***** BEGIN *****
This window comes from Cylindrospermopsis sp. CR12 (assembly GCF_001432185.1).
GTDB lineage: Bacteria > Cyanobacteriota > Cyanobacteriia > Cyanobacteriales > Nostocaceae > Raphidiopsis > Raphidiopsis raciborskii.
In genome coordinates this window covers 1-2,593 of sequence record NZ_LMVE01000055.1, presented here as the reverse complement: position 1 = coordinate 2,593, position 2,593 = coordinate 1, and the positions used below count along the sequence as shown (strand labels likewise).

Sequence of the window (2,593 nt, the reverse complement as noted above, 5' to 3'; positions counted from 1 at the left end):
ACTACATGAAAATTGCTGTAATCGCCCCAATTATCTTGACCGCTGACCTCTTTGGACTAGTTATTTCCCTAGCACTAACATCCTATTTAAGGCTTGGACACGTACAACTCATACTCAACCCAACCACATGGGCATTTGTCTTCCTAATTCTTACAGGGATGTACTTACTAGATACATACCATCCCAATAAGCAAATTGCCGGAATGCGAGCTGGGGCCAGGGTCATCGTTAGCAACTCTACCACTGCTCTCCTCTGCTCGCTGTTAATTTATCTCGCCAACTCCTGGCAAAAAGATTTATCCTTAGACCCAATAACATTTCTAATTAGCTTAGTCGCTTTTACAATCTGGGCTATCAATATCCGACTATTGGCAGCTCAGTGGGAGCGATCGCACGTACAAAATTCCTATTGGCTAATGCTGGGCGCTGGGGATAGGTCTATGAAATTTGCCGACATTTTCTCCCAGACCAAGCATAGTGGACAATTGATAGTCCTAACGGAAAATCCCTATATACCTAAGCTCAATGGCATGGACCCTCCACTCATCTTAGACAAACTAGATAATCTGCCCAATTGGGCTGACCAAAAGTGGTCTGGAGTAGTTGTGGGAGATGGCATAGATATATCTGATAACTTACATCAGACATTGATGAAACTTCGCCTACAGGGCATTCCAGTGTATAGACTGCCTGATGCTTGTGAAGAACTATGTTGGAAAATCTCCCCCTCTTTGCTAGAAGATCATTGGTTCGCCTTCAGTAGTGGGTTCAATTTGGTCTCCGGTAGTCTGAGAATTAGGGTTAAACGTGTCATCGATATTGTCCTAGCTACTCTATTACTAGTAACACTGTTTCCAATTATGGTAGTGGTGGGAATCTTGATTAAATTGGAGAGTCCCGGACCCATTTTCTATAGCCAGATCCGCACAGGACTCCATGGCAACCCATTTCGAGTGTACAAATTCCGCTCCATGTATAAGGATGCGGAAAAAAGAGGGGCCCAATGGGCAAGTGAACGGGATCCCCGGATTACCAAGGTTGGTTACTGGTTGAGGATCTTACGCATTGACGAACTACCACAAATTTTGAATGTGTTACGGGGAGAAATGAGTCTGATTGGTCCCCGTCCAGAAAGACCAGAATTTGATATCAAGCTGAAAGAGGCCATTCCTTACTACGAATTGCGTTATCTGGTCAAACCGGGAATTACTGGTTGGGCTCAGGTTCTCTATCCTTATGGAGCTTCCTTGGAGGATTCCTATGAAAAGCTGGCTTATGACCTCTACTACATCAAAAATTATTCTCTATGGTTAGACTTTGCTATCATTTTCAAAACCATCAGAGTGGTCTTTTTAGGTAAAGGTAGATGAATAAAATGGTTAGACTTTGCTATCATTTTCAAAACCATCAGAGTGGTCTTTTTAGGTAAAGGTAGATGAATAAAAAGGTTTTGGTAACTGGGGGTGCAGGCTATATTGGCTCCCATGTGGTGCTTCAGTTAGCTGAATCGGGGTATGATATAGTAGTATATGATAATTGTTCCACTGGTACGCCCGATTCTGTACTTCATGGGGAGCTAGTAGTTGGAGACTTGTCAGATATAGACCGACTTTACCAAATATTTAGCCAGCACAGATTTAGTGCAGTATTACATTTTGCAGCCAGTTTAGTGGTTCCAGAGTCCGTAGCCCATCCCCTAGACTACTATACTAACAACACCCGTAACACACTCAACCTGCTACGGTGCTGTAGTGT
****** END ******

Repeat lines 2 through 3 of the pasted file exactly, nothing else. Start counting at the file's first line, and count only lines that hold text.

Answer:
GTDB lineage: Bacteria > Cyanobacteriota > Cyanobacteriia > Cyanobacteriales > Nostocaceae > Raphidiopsis > Raphidiopsis raciborskii.
In genome coordinates this window covers 1-2,593 of sequence record NZ_LMVE01000055.1, presented here as the reverse complement: position 1 = coordinate 2,593, position 2,593 = coordinate 1, and the positions used below count along the sequence as shown (strand labels likewise).